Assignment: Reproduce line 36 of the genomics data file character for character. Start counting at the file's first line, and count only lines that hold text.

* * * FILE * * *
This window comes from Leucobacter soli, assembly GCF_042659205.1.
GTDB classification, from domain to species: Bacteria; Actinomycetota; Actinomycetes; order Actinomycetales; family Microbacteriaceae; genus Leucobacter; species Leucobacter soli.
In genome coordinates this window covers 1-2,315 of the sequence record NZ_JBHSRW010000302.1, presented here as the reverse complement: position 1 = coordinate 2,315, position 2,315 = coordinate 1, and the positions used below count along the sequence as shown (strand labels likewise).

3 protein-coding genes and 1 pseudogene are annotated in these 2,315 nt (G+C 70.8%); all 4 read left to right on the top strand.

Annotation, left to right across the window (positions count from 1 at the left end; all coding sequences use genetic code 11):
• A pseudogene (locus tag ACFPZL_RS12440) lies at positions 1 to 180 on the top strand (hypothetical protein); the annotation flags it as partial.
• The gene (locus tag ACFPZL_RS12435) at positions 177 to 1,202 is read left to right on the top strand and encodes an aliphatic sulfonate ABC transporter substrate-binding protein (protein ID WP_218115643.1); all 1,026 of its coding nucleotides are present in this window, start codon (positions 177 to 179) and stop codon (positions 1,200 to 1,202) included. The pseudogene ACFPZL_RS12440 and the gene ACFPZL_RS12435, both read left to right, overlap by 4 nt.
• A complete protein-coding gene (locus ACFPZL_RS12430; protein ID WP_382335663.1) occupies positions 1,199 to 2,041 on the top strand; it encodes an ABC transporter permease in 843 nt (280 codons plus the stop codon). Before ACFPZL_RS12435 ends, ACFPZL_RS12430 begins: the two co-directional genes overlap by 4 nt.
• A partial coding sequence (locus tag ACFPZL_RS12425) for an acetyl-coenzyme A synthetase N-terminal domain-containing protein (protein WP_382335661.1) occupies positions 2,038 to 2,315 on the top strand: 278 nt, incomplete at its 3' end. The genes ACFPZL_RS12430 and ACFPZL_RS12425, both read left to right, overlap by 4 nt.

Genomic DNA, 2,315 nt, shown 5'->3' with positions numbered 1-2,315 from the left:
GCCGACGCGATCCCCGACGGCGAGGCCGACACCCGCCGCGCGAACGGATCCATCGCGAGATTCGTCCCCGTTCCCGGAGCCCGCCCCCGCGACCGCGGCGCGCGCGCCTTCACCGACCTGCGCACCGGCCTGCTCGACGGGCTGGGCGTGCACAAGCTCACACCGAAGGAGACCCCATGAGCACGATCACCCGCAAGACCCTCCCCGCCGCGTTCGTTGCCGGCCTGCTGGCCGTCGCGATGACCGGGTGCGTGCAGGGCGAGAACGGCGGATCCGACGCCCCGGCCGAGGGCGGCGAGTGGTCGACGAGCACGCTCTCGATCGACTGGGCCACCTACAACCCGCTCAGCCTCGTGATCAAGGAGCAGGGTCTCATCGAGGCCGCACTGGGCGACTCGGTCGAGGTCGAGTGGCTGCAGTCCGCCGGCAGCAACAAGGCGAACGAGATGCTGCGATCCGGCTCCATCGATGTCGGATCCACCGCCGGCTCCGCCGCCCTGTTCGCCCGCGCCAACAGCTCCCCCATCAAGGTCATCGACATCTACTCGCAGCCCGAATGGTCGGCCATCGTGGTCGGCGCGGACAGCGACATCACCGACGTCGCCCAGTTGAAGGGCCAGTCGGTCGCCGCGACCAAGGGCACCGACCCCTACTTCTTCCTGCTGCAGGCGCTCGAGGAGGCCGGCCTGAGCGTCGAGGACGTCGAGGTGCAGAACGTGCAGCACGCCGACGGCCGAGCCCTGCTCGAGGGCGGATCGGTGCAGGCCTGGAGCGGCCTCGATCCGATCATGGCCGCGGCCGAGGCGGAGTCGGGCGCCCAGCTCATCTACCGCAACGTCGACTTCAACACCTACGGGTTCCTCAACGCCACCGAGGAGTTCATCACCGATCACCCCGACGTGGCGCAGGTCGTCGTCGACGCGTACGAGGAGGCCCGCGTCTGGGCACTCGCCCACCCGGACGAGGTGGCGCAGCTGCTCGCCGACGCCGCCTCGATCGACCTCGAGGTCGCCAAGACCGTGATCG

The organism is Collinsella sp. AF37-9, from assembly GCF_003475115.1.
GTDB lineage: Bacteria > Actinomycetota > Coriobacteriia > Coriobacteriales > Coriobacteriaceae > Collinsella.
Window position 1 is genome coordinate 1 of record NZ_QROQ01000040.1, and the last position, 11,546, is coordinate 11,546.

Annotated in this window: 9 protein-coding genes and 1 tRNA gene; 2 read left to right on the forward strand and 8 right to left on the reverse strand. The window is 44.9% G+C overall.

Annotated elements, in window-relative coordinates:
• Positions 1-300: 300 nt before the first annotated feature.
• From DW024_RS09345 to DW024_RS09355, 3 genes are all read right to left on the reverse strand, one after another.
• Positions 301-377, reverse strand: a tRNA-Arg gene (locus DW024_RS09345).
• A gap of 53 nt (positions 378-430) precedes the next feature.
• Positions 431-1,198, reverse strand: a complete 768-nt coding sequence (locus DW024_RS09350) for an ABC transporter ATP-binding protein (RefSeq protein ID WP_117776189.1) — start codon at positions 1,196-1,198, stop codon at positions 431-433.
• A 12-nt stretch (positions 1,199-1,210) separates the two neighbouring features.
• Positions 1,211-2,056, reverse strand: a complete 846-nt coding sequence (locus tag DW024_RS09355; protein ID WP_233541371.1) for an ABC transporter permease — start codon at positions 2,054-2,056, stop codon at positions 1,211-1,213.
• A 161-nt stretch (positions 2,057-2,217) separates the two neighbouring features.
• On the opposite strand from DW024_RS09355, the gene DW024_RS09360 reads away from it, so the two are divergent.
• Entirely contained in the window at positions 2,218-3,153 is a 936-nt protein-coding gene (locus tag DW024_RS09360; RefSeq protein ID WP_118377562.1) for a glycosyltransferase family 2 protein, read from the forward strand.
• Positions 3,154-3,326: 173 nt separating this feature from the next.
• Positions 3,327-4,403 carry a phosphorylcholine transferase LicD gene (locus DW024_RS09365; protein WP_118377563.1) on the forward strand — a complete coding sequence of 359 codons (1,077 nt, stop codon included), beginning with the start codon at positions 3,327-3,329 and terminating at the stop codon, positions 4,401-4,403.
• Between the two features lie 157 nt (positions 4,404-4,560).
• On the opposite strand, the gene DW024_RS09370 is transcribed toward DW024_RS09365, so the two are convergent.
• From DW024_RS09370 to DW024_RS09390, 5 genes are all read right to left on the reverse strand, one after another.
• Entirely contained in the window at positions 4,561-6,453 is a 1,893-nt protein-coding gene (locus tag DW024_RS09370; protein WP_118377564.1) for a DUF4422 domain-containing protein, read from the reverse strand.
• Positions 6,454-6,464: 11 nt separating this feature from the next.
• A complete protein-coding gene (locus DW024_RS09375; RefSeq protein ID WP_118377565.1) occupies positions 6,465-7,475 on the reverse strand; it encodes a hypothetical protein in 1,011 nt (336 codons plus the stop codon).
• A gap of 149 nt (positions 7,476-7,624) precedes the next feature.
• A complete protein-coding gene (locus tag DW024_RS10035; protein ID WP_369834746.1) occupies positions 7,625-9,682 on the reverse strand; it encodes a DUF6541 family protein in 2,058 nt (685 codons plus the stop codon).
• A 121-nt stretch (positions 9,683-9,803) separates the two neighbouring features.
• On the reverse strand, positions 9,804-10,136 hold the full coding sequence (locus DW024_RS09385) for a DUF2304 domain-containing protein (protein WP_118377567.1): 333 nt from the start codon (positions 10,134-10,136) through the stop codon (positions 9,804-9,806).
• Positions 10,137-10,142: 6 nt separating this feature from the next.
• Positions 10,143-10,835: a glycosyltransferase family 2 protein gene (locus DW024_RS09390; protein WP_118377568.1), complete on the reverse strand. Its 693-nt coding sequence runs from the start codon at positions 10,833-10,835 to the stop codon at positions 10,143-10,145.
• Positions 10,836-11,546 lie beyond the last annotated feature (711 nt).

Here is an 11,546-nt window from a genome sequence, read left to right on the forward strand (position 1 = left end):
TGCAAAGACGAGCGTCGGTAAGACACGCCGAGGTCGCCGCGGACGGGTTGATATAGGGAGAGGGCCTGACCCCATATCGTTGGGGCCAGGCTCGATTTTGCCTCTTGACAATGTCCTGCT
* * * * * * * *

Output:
• A complete protein-coding gene (locus tag DW024_RS10035; protein ID WP_369834746.1) occupies positions 7,625-9,682 on the reverse strand; it encodes a DUF6541 family protein in 2,058 nt (685 codons plus the stop codon).